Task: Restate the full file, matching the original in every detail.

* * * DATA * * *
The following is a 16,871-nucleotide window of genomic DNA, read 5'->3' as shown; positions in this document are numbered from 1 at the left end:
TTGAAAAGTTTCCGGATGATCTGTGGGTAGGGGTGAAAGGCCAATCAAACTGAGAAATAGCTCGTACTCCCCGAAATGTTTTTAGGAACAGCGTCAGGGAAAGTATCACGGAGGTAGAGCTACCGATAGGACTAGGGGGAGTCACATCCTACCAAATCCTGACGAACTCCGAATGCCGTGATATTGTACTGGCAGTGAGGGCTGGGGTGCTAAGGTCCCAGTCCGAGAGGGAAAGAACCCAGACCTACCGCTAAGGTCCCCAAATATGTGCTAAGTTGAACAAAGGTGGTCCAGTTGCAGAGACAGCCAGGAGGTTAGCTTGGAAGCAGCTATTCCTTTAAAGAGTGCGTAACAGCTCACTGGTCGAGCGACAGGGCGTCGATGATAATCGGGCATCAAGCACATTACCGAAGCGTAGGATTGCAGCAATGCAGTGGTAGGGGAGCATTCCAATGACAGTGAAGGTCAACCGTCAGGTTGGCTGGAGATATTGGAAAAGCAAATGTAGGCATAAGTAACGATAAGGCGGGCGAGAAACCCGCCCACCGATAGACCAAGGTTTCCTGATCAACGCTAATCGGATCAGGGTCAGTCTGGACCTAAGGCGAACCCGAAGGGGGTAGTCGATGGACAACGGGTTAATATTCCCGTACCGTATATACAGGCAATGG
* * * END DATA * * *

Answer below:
The following is a 16,871-nucleotide window of genomic DNA, read 5'->3' as shown; positions in this document are numbered from 1 at the left end:
TTGAAAAGTTTCCGGATGATCTGTGGGTAGGGGTGAAAGGCCAATCAAACTGAGAAATAGCTCGTACTCCCCGAAATGTTTTTAGGAACAGCGTCAGGGAAAGTATCACGGAGGTAGAGCTACCGATAGGACTAGGGGGAGTCACATCCTACCAAATCCTGACGAACTCCGAATGCCGTGATATTGTACTGGCAGTGAGGGCTGGGGTGCTAAGGTCCCAGTCCGAGAGGGAAAGAACCCAGACCTACCGCTAAGGTCCCCAAATATGTGCTAAGTTGAACAAAGGTGGTCCAGTTGCAGAGACAGCCAGGAGGTTAGCTTGGAAGCAGCTATTCCTTTAAAGAGTGCGTAACAGCTCACTGGTCGAGCGACAGGGCGTCGATGATAATCGGGCATCAAGCACATTACCGAAGCGTAGGATTGCAGCAATGCAGTGGTAGGGGAGCATTCCAATGACAGTGAAGGTCAACCGTCAGGTTGGCTGGAGATATTGGAAAAGCAAATGTAGGCATAAGTAACGATAAGGCGGGCGAGAAACCCGCCCACCGATAGACCAAGGTTTCCTGATCAACGCTAATCGGATCAGGGTCAGTCTGGACCTAAGGCGAACCCGAAGGGGGTAGTCGATGGACAACGGGTTAATATTCCCGTACCGTATATACAGGCAATGG